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When a Harvard committee decided last spring that it would be safe to conduct recombinant DNA research in the University's biology labs, most people around here thought that would be an end to it.
But then Cambridge's fiery Mayor Alfred E. Vellucci got into the debate, and the fight was on. Some critics of the gene-splicing research argued that it could create new--and dangerous--organisms, while others said it marked the first major step toward genetic engineering, eliciting fears of modern-day Dr. Frankensteins.
The battle between members of the Harvard faculty and the Cambridge City Council raged all summer and spring, until the council declared a six-month moratorium on the research within the city boundaries while a citizens' group investigated the health hazards it might pose.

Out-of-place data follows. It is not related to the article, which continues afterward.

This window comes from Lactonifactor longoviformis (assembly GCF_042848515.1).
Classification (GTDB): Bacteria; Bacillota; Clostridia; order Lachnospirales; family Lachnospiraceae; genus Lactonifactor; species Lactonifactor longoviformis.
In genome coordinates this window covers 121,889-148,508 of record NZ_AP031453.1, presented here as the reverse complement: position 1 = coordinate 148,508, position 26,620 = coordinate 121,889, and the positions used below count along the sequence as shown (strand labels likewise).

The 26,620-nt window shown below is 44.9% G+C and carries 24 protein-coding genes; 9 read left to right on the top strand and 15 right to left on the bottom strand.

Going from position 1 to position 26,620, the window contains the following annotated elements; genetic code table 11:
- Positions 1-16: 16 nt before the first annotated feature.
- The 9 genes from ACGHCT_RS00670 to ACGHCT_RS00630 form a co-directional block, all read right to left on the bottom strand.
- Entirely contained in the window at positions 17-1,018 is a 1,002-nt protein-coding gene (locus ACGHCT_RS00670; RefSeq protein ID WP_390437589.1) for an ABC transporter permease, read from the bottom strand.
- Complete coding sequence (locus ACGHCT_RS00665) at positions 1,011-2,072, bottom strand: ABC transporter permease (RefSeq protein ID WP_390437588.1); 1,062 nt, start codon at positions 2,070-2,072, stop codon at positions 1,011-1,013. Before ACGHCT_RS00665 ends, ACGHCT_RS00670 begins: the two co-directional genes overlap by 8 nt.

That six-month period stretched into nine, and eventually the citizens' group reported that the controversial work could go on, provided the scientists followed National Institutes of Health safety guidelines and a few other restrictions. The city council approved the report over Vellucci's objections, and Harvard continued to build the special labs needed for the research.
Although it didn't stop the recombinant DNA research, the city council's action is important as a precedent for citizen control over scientific work. By stepping in and demanding a say in Cambridge labs' activities, Vellucci and other Cambridge citizens raised the question of community control over scientific work in residential areas--a question that will probably have to be thrashed out further in years to come.
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